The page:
Remove from this list   Direct download (3 more)  
     
    Export citation  
     
    My bibliography  
  8. Mentalising, Schizotypy, and Schizophrenia.R. Langdon & M. Coltheart - 1999 - Cognition 71 (1):43-71.
  9. Educational Models of Knowledge Prototypes Development.Flavia Santoianni - 2011 - Mind and Society 10 (2):103-129.
    May implicit and explicit collaboration influence text comprehension and spatial recognition interaction? Visuospatial representation implies implicit, visual and spatial processing of actions and concepts at different levels of awareness. Implicit learning is linked to unaware, nonverbal and prototypical processing, especially in the early stages of development when it is prevailing. Spatial processing is studied as knowledge prototypes , conceptual and mind maps . According to the hypothesis that text comprehension and spatial recognition connecting processes may also be implicit, this paper (...)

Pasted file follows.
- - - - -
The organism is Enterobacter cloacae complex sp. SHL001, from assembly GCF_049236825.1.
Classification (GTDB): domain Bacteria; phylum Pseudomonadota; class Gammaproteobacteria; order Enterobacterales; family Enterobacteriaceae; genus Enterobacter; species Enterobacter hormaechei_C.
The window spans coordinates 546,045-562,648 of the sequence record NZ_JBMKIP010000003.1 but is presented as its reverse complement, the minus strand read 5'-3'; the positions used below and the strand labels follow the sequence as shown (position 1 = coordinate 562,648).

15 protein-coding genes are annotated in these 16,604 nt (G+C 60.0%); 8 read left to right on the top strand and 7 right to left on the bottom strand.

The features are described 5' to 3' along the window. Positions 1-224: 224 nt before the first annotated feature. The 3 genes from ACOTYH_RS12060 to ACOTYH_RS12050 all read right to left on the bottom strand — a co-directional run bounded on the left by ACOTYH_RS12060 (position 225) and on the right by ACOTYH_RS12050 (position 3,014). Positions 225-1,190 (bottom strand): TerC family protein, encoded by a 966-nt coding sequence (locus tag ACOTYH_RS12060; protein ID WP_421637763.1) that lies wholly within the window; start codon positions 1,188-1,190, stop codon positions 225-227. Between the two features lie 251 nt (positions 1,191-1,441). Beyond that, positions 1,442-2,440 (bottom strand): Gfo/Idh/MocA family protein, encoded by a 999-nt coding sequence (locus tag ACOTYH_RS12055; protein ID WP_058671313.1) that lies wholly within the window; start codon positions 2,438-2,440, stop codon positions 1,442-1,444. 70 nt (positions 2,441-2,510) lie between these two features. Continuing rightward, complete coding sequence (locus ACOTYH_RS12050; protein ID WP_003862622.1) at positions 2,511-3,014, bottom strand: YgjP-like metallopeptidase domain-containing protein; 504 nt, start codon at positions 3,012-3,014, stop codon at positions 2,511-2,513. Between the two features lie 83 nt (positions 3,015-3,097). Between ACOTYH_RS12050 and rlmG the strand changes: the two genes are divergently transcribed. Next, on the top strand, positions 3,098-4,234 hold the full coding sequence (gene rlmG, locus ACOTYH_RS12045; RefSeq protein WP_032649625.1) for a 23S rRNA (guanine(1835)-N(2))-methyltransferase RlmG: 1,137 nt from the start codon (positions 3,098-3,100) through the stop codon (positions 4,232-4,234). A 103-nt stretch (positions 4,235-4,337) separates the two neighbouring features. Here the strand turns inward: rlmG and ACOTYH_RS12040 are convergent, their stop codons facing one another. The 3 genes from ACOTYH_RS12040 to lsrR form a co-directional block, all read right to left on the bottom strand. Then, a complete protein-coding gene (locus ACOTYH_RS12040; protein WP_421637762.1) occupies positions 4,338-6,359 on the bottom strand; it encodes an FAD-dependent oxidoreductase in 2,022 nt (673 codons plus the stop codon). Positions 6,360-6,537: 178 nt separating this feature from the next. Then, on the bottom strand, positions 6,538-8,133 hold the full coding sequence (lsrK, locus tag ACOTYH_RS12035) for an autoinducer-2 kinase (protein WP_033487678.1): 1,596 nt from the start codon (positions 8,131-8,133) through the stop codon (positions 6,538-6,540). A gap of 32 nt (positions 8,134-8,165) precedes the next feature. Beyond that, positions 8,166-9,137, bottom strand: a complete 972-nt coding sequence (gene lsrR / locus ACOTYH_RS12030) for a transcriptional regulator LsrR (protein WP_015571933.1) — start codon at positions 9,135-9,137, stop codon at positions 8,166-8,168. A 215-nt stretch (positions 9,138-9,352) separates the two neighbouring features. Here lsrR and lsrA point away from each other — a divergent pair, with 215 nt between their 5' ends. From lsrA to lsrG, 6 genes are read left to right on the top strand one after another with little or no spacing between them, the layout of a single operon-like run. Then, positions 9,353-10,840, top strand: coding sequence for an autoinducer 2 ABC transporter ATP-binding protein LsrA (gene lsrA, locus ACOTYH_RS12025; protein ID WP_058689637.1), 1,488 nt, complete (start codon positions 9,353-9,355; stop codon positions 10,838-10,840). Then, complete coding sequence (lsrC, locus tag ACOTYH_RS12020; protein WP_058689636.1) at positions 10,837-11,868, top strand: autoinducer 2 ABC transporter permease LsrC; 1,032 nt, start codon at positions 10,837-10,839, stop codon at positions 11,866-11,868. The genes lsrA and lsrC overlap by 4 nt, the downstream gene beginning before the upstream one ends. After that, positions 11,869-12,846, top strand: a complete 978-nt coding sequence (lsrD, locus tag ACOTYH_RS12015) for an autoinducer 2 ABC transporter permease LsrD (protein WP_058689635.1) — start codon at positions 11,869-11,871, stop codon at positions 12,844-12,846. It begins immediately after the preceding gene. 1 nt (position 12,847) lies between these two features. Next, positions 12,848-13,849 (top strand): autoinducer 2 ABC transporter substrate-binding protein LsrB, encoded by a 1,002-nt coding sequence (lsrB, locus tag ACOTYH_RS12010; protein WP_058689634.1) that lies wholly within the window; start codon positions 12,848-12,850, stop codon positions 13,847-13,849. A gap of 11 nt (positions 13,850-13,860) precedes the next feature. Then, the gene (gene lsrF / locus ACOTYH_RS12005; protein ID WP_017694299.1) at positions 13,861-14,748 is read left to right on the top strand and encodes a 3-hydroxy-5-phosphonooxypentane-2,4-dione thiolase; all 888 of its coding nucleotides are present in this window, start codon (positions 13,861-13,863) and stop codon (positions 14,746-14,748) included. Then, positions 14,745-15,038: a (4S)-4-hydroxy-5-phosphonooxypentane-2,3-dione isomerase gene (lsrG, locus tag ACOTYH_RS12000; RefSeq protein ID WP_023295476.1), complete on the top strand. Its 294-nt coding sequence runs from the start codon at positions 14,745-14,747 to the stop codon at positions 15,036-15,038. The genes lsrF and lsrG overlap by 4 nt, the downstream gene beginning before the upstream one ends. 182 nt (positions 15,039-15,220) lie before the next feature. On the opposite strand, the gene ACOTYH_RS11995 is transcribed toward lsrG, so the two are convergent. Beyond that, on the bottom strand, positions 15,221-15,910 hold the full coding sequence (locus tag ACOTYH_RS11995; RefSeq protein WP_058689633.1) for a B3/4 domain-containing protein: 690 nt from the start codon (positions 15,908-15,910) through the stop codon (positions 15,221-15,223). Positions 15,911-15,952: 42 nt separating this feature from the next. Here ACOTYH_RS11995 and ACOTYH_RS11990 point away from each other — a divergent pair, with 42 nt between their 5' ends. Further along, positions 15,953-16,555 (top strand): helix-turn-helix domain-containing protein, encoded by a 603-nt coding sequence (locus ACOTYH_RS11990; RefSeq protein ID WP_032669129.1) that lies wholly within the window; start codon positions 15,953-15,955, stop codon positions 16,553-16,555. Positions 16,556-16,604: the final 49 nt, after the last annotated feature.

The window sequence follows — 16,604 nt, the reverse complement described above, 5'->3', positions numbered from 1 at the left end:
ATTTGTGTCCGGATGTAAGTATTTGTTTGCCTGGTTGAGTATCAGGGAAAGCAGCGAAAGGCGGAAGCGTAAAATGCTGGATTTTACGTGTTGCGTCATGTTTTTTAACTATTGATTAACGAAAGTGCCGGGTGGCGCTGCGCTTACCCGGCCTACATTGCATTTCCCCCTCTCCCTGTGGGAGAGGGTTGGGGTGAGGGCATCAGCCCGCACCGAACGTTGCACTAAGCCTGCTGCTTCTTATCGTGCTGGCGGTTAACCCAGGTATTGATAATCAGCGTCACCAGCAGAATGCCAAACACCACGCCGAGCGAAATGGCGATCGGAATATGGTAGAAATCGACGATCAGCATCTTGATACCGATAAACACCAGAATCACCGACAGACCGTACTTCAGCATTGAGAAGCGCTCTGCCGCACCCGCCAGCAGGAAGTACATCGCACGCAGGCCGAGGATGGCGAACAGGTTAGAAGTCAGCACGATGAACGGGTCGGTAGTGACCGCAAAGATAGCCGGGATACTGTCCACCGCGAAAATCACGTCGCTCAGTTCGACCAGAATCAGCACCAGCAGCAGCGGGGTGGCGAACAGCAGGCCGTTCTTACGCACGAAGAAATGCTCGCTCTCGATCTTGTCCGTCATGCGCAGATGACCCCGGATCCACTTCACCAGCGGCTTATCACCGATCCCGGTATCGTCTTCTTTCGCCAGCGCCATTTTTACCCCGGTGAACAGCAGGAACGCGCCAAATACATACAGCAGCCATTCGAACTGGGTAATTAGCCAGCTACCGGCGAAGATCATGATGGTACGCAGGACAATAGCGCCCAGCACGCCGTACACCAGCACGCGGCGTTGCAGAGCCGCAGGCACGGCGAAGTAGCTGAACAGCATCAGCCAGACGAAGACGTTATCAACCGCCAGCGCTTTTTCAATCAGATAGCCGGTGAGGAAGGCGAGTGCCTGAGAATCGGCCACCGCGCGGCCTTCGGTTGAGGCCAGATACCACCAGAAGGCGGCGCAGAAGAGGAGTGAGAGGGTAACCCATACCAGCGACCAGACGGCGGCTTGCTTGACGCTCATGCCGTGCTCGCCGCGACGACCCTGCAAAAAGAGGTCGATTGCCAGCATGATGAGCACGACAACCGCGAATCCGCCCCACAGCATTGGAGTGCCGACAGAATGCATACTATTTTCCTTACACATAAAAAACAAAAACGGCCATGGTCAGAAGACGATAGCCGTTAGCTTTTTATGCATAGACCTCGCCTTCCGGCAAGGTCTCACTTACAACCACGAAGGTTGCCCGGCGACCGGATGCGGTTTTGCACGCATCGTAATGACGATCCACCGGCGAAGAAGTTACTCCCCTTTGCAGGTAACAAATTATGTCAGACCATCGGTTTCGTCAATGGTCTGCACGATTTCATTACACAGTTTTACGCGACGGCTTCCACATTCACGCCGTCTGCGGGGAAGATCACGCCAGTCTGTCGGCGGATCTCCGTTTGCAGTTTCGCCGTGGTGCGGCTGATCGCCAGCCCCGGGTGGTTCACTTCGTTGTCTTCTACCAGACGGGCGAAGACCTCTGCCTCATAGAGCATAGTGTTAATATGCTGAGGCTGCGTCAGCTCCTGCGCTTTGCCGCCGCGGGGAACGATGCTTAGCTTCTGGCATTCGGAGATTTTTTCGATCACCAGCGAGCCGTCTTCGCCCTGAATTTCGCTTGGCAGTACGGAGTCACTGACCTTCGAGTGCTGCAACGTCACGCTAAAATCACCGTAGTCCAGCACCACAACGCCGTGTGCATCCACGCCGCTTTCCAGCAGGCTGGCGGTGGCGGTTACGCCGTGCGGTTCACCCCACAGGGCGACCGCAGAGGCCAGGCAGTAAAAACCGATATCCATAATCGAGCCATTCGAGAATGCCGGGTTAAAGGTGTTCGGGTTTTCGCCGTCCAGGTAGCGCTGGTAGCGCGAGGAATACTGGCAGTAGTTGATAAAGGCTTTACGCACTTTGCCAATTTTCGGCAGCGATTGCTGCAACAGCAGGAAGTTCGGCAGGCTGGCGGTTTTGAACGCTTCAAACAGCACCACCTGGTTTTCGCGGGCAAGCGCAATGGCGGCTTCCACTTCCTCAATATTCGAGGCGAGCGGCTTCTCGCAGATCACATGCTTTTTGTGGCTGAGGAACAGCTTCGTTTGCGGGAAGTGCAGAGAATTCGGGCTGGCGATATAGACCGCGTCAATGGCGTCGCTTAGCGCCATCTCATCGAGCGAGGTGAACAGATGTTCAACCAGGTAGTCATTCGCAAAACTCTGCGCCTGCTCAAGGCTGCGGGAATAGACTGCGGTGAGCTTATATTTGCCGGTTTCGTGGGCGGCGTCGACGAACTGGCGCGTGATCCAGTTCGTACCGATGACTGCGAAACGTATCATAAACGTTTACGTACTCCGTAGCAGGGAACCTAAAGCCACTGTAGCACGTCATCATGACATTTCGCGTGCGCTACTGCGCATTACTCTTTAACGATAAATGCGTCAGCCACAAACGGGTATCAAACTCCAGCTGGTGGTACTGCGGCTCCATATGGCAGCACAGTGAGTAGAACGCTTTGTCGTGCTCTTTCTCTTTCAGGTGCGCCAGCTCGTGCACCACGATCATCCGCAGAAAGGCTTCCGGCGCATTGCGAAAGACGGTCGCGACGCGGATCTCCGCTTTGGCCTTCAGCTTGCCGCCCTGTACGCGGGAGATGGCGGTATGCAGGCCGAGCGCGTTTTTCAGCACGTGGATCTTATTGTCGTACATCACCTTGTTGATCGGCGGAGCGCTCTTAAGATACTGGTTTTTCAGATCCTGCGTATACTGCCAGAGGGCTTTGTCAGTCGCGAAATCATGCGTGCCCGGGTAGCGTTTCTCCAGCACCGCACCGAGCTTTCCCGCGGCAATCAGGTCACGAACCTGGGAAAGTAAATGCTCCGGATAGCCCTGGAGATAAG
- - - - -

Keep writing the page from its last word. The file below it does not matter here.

Remove from this list   Direct download (4 more)  
     
    Export citation  
     
    My bibliography   1 citation  
  10. From Perceptual Categories to Concepts: What Develops?Vladimir M. Sloutsky - 2010 - Cognitive Science 34 (7):1244-1286.
    People are remarkably smart: They use language, possess complex motor skills, make nontrivial inferences, develop and use scientific theories, make laws, and adapt to complex dynamic environments. Much of this knowledge requires concepts and this study focuses on how people acquire concepts. It is argued that conceptual development progresses from simple perceptual grouping to highly abstract scientific concepts. This proposal of conceptual development has four parts. First, it is argued that categories in the world have different structure. Second, there might (...)
    Remove from this list   Direct download (14 more)  
     
    Export citation  
     
    My bibliography   17 citations  
  11. Le strutture del mondo del senso commune.Barry Smith - 1992 - Iride 9:22--44.